Digital wholesale is shifting to become the long-term, data-led solution.
With online wholesale marketplace Faire closing its third funding round this year on November 16 — a Series G for $400 million — it has exceeded $1 billion in total funding and increased its valuation to $12.4 billion. The company has said it will use the new capital to hire new talent, grow its brand base and expand to new international markets. It’s following the lead of other wholesale brands like Joor, which recently announced its first office in Shanghai for the Chinese market. Earlier this year, Faire also expanded to 15 markets in Europe and the U.K., where its annual sales volume is now at $150 million.
Together, wholesale platforms like Faire, Joor and NuOrder have secured much funding over the last year as the digitization of wholesale crystallized as a long-term solution to pandemic obstacles, rather than a short-term fix. Joor raised $46 million in a Series D funding round in June, while Canadian POS and finance software company Lightspeed acquired NuOrder in June this year to help with retailer product ordering and product tracking across the supply chains for brands. That followed NuOrder’s $45 million funding round in March. Natalie Massenet, co-founder and managing partner of Imaginary Ventures and founder of Net-A-Porter also joined NuOrder as a board member, showing the future thinking of the company and plans to target luxury clients.
The continued investment is showing how retail is permanently transitioning to a multi-brand model, even as the future of the industry remains uncertain. The move online has also shown how the wider fashion industry can run more efficiently off data, even during supply chain issues and shortages. Joor and NuOrder have helped move trade shows and fashion buying into the virtual world, while Faire is working with more mass-market brands like Alohas and Kenneth Cole to bring them to independent retailers.
With the growing investment, some key areas are standing out as the main focus points for all three companies.
Virtual marketplaces and ecosystems
At the start of 2022, NuOrder will launch a new marketplace, allowing all brands and retailers on its platform to come to one place online where they can meet and trade. The marketplace will rival Joor Passport from the U.S.-based digital wholesale management platform — with one login, brands and buyers have access to one centralized place to meet and see all of the biggest trade shows.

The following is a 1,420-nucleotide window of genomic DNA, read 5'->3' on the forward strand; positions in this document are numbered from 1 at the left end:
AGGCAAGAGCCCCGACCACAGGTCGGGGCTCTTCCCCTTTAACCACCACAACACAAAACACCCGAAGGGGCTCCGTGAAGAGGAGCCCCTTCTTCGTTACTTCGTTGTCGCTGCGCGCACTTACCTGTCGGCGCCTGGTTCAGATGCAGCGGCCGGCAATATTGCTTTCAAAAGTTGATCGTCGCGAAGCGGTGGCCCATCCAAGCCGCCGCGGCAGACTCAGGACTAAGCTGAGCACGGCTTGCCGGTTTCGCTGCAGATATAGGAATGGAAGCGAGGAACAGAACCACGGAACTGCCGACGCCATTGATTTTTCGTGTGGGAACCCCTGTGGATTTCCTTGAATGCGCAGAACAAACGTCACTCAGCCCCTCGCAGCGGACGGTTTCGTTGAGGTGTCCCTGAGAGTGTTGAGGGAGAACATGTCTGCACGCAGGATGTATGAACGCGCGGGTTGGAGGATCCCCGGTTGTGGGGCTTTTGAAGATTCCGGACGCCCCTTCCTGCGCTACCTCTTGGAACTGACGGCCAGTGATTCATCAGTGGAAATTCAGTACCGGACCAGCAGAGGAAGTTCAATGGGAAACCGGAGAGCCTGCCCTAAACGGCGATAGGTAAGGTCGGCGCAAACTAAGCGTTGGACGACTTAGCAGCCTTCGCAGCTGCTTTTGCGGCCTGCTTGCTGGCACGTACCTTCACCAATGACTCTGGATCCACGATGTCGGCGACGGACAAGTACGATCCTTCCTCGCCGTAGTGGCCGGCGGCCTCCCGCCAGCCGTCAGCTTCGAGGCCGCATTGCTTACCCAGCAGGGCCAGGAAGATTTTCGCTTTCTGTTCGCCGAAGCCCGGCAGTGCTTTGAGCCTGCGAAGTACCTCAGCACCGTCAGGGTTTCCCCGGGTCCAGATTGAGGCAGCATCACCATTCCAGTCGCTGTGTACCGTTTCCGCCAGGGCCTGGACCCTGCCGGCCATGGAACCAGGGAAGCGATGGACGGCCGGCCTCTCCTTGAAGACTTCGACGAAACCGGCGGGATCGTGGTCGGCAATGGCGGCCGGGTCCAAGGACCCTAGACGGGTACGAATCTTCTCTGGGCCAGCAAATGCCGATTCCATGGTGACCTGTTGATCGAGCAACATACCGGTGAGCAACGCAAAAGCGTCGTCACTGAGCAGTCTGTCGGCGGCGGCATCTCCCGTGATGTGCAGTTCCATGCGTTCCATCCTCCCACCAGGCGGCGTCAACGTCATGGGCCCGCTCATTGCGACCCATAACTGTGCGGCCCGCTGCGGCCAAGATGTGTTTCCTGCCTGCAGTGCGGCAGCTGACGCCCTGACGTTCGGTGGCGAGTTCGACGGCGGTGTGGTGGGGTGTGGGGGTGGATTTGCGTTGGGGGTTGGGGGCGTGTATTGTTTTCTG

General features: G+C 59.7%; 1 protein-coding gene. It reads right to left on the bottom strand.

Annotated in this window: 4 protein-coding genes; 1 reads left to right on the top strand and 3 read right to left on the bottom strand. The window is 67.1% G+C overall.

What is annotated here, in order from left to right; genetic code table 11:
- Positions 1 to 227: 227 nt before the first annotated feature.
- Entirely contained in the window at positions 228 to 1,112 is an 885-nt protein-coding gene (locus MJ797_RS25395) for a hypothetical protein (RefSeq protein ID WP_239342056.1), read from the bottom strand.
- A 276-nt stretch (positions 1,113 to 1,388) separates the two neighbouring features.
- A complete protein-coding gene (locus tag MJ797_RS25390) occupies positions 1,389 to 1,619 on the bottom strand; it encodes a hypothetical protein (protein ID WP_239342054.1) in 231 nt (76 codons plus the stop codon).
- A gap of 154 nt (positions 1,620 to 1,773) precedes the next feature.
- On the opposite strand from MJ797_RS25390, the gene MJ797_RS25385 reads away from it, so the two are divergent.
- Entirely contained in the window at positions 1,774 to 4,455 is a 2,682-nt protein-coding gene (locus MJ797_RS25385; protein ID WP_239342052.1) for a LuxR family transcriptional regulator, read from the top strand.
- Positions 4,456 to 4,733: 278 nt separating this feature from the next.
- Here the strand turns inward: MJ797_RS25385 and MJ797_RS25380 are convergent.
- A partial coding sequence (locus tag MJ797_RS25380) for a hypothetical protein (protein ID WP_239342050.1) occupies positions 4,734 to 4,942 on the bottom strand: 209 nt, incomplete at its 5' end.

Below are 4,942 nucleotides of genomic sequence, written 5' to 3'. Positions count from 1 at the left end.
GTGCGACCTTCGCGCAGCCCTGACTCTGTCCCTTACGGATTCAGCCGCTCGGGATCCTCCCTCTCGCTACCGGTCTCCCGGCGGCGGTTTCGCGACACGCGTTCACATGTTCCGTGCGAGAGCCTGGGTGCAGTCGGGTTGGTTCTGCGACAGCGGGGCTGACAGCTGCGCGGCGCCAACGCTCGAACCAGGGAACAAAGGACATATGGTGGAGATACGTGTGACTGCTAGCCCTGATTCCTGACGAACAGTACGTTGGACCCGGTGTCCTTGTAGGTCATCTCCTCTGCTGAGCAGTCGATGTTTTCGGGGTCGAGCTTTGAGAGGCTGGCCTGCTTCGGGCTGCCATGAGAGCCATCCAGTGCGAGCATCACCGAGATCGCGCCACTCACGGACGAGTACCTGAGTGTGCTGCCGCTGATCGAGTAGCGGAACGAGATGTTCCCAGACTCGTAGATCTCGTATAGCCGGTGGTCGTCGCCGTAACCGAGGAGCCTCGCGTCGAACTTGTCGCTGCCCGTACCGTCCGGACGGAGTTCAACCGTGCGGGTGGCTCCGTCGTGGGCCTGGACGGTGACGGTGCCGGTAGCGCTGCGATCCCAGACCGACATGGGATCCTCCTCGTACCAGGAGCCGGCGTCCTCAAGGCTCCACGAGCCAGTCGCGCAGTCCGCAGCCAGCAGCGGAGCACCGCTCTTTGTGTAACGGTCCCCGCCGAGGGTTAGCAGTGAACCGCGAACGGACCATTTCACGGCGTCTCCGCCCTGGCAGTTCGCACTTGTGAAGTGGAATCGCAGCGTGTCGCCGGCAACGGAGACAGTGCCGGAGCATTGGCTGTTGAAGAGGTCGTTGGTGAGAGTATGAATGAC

NuOrder focuses on collaboration between buyers, brands and consumers through its B2B e-commerce platform. Tommy Fazio, global fashion director at NuOrder, said, “We’re focused on building one ecosystem where retailers, brands and customers can all live together and can seamlessly interact in real-time. So if a customer wants a black turtleneck from retailer X, they’re going to get it when they want it. It’s not going to turn into, ‘Hopefully, it’s going to come in two weeks.’ They’ll know it’ll be there, whether it’s through a dropship order through NuOrder, or whether it’s directly from the retailer… But all of that data will live in one ecosystem for the customer to understand.”
Real-time data solutions for brands and retailers to reduce waste
While the ease of use is one of the attributes of all the platforms, what is particularly important is that with data, both NuOrder and Joor can also help reduce another fashion problem: over-purchasing. Using data, the companies can accurately predict the purchasing behavior of consumers to determine what the number of goods ordered needs to be. For buyers, this means less financial risk when determining the items that are worth buying for a particular season.
Fashion organizations like The British Fashion Council in the U.K. have set out objectives to “reduce the volume of new physical clothing.” In order to change the production model to not depend on over-production, data is needed. However, these systems can still be improved by further digitizing and making data not just retrospective, but active in real-time.
“The biggest challenges that retailers and brands have is data accuracy and getting real-time information,” said Fazio. “The customer’s needs and wants have changed. Without having the insight or the data to support that change, it’s a shot in the dark. For some brands, [the solution’s] been about getting them digitized. Because without digitizing your company, both at the retail level and at the brand level, there’s no way to get those insights in real-time.”
Changing retail landscape and consumer habits for the holidays and beyond
Although supply chain issues have been the main focus of the retail space in the last six months, wholesale leaders at NuOrder and Joor are not worried. Wholesale platform Joor CEO Kristin Savilia said, “The demand of the consumer has gone up significantly. So what you’re seeing is a shortage of staffing in the stores and the ability to actually sell the merchandise — but the demand for goods is super high. Now, it’s about how we get these goods.”
According to the National Retail Federation (NRF), both November and December retail sales are predicted to grow 8.5-10.5% over 2020, excluding automobile dealers, gas stations and restaurants. “It’s really been about analyzing, because the ultimate consumer’s needs and wants have changed, even for the holiday season,” said Fazio. “Everyone’s idea of what they want has changed.” The platform has seen an uptick in wider trends towards drop-shipping, as well as a concentrated focus on buying local from small brands.